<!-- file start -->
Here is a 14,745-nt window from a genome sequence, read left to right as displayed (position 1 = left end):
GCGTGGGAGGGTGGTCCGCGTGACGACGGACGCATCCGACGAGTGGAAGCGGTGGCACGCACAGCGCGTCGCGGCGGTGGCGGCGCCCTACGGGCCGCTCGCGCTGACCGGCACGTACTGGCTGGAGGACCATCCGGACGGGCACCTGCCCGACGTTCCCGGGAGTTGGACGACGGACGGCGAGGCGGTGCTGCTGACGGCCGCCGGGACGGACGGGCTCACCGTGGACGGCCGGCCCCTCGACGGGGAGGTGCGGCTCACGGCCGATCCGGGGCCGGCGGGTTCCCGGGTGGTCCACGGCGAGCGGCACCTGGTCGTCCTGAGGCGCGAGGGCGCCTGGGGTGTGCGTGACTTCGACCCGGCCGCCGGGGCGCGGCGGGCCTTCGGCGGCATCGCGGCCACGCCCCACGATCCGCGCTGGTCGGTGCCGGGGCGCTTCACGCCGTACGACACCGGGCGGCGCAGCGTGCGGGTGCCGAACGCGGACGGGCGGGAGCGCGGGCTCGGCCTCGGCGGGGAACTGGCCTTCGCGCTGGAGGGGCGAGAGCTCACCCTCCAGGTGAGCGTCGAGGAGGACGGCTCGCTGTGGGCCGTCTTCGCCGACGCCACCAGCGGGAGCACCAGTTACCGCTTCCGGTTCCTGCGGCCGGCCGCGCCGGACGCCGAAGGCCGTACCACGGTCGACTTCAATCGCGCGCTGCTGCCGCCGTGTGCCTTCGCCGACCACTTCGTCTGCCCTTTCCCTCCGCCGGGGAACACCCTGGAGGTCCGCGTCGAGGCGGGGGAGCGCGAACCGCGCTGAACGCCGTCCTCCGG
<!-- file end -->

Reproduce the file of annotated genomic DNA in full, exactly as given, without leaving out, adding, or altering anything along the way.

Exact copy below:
Here is a 14,745-nt window from a genome sequence, read left to right as displayed (position 1 = left end):
GCGTGGGAGGGTGGTCCGCGTGACGACGGACGCATCCGACGAGTGGAAGCGGTGGCACGCACAGCGCGTCGCGGCGGTGGCGGCGCCCTACGGGCCGCTCGCGCTGACCGGCACGTACTGGCTGGAGGACCATCCGGACGGGCACCTGCCCGACGTTCCCGGGAGTTGGACGACGGACGGCGAGGCGGTGCTGCTGACGGCCGCCGGGACGGACGGGCTCACCGTGGACGGCCGGCCCCTCGACGGGGAGGTGCGGCTCACGGCCGATCCGGGGCCGGCGGGTTCCCGGGTGGTCCACGGCGAGCGGCACCTGGTCGTCCTGAGGCGCGAGGGCGCCTGGGGTGTGCGTGACTTCGACCCGGCCGCCGGGGCGCGGCGGGCCTTCGGCGGCATCGCGGCCACGCCCCACGATCCGCGCTGGTCGGTGCCGGGGCGCTTCACGCCGTACGACACCGGGCGGCGCAGCGTGCGGGTGCCGAACGCGGACGGGCGGGAGCGCGGGCTCGGCCTCGGCGGGGAACTGGCCTTCGCGCTGGAGGGGCGAGAGCTCACCCTCCAGGTGAGCGTCGAGGAGGACGGCTCGCTGTGGGCCGTCTTCGCCGACGCCACCAGCGGGAGCACCAGTTACCGCTTCCGGTTCCTGCGGCCGGCCGCGCCGGACGCCGAAGGCCGTACCACGGTCGACTTCAATCGCGCGCTGCTGCCGCCGTGTGCCTTCGCCGACCACTTCGTCTGCCCTTTCCCTCCGCCGGGGAACACCCTGGAGGTCCGCGTCGAGGCGGGGGAGCGCGAACCGCGCTGAACGCCGTCCTCCGG